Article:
Management Compensation in Relation to Corporate Failures Thesis

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Management Compensation in Relation to Corporate Failures

Corporate governance refers to the way in which directors and auditors manage their responsibilities towards shareholders. Common Corporate governance measures consist of: appointing non-executive directors, create constraints for management power and ownership concentration, and insure the financial information and executive/management compensation's disclosure to the public. Corporate governance's role is to provide investors and other stakeholders with a clear insight over what is going on the company, so that the former make well informed decisions that affect both them and the company.

Executive compensation refers to the way top executives in business corporations get paid. Their pay may consist of: basic salary, shares, options, bonuses, and other company benefits and it remunerates their work on the board of directors. Studies have pointed out how executive remuneration has risen dramatically in the last three decades, exceedeing by far the average rising of worker's wage (Teather, 2005).

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In some cases, executive compensation was linked to corporate failure. Examples are numerous and include large multinationals such as: Pfizer, United Health Group and Exxon. Pfizer CEO Hank McKinnell had $83 million pension plan that took effect in 2008, which added to an additional $65 million that he gained since he become the company's CEO in January 2001. However, the pharmaceutical giant's shares have dropped 46% in value, during his period as a CEO. United Health Group CEO William McGuire got a $1.6 billion option remuneration package, while over 40 million americans don't even have health insurance, whereas Exxon CEO Lee Raymond retired with a $400 million remuneration package, while all consumers have to face fast increasing gasoline prices.

Thesis on Management Compensation in Relation to Corporate Failures Assignment

Scott Richardson, a Wharton teacher said that disclosure is key, but even so compensations packages for executives are very generous and shareholders have to accept them. He then used Lee Raymond's from Exxon retirement plan example to make his point: "That type of package is fine as long as [boards and executives] contract up front, as long as it's disclosed to stakeholders and as long as the stakeholders have a right to question the pay structure." He then added that Raymond's terms were known at least six years prior to his retirement and before oil prices skyrocketed and pushed the price of his options to the ceiling. "It's a lucky outcome for him, but that's the way it goes," says Richardson, while specifying that swings in long-term compensation can be somewhat unstable in commodity-based businesses where price elasticity is low.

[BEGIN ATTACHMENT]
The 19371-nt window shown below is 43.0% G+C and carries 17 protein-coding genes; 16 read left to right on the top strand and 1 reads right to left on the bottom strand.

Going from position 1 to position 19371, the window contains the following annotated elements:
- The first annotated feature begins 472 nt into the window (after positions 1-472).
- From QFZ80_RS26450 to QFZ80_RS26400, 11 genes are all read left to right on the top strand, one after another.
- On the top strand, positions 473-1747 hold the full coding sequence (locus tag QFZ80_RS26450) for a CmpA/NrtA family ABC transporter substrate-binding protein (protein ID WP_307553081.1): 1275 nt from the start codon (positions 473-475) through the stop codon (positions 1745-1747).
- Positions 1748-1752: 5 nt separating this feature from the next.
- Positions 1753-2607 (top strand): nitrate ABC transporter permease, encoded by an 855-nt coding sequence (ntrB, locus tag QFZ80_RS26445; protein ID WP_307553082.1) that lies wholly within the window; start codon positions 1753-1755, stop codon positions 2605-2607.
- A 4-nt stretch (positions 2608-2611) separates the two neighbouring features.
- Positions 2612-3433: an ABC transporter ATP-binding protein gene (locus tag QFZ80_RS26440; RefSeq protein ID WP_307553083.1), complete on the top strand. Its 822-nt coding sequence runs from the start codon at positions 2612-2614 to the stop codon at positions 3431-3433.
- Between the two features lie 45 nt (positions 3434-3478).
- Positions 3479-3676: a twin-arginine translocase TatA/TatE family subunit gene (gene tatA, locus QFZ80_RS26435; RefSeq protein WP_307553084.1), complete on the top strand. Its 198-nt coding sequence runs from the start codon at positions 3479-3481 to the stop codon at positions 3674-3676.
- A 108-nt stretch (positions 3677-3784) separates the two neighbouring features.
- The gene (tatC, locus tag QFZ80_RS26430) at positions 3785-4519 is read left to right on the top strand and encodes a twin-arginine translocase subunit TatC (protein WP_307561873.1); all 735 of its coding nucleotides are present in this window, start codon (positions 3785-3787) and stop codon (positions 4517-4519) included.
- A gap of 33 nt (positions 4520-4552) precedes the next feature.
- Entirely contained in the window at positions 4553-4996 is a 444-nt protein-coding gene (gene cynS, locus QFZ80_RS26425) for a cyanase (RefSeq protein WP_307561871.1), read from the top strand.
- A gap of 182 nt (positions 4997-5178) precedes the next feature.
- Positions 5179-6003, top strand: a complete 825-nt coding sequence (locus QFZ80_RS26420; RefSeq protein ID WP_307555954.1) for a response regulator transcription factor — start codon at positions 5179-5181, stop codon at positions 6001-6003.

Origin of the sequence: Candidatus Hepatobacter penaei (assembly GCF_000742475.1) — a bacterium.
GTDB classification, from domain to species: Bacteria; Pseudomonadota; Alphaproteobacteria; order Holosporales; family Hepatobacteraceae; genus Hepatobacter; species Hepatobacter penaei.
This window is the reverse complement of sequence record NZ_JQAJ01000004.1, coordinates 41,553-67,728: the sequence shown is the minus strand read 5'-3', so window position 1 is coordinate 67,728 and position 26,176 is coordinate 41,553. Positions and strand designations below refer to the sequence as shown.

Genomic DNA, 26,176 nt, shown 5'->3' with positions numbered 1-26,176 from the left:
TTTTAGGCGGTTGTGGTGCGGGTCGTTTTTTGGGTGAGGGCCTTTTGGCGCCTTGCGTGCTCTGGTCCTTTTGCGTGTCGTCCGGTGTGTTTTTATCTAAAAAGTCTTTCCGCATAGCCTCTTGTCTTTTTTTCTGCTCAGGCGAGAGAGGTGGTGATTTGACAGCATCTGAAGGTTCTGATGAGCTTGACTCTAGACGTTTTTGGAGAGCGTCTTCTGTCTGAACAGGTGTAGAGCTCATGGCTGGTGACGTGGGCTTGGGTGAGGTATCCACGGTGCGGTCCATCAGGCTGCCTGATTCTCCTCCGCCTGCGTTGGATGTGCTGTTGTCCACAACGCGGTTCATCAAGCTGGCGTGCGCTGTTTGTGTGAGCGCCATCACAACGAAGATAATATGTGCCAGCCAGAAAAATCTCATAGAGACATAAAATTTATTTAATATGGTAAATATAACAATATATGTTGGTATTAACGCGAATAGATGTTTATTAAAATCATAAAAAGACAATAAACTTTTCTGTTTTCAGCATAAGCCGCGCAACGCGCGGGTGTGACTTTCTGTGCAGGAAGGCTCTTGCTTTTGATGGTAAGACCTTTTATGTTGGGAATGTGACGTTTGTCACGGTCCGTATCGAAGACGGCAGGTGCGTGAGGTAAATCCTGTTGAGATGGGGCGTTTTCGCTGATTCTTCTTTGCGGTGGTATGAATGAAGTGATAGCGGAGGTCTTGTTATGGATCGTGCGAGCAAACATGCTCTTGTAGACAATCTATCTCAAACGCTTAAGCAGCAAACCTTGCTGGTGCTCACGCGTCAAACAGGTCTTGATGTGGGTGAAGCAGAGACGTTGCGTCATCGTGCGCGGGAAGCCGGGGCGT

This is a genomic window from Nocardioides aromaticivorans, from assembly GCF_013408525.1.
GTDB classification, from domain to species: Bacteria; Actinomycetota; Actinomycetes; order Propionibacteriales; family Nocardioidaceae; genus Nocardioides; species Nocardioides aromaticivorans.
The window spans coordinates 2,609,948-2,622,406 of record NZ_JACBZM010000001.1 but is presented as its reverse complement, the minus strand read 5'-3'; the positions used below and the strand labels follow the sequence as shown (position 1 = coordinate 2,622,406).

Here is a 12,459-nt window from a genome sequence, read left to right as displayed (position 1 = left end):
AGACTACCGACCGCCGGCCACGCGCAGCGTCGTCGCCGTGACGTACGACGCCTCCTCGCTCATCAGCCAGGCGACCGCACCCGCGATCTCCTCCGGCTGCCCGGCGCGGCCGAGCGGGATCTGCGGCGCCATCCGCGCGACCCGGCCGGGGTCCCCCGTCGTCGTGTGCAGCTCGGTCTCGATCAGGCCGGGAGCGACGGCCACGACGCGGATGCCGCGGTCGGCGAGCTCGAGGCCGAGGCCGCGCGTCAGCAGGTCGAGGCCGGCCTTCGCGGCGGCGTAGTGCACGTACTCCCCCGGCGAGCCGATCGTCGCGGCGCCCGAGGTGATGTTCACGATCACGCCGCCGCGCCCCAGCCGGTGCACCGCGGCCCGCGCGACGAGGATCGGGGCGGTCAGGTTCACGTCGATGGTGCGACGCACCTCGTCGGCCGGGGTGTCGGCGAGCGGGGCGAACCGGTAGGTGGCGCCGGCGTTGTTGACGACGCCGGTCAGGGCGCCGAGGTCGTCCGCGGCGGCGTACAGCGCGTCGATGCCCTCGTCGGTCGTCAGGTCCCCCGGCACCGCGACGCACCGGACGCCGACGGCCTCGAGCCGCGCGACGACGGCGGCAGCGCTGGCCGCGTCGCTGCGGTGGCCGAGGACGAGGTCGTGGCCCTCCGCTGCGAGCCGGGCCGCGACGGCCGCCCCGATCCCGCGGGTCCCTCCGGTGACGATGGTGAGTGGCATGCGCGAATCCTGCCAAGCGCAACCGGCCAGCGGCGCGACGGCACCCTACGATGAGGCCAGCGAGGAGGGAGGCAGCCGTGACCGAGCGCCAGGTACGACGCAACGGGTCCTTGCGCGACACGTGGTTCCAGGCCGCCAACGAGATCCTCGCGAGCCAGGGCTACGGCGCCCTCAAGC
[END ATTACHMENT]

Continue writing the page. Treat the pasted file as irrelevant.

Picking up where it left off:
In 1991, the Cadbury Committee was set up in the UK as a consequence of the rapid increase in executive compensation and alleged failure of compensation being linked to performance and also as a response to "a series of scandals involving Maxwell Communications, Polly Peck and others" (Girma et al. 2007: p. 65). A greater transparency and better accountability of the UK board of directs have been achieved after Cadbury Report (1992), the Greenbury Report (1995), the Hampel Report (1998), the Directors' Remuneration Report Regulations (2002), the Higgs Report (2003) and the Combined Code (2003) were published. However, investors have an increasing concerned when executives continue to be compensated with substantial amounts despite poor company performance. In the early 2000, the interest in corporate governance has increased in response to the U.S. administration's reaction to some cases of major corporate failure. "The U.S. Sarbanes-Oxley Act of 2002 was an explicit response to the Enron, Tyco and WorldCom misreporting scandals" (Girma et al. 2007: p.65). The failure of these corporations has been "allegedly linked to CEO compensation" (Matsumura and Shin, 2005:1). U.S. corporation Enron, which collapsed in 2001 is one the examples in this direction. The giant has since been criticised for contributing to its downfall by resorting to excessive long-term incentive arrangements with its top managers. Enron's executives were largely rewarded with share options which can easily explain the company's focus on creating rapid growth expectations and all the effort spent to inflate earnings, which eventually led to collapse. The example amplified the issues of executive compensation and further need of reform in corporate governance.

Why it is important?

Executive compensation is essential as the goals of executives and shareholders should be aligned by resorting to executive share ownership. Executive compensation is also important because it affects compensation levels throughout the whole organization, from top to bottom. While highlighting the importance of and the need for executive compensation, some authors underlined the importance of separation of onwership from the control of nowadays' corporation as a means to reach an optimal compensation solution (Jensen and Meckling, 1976).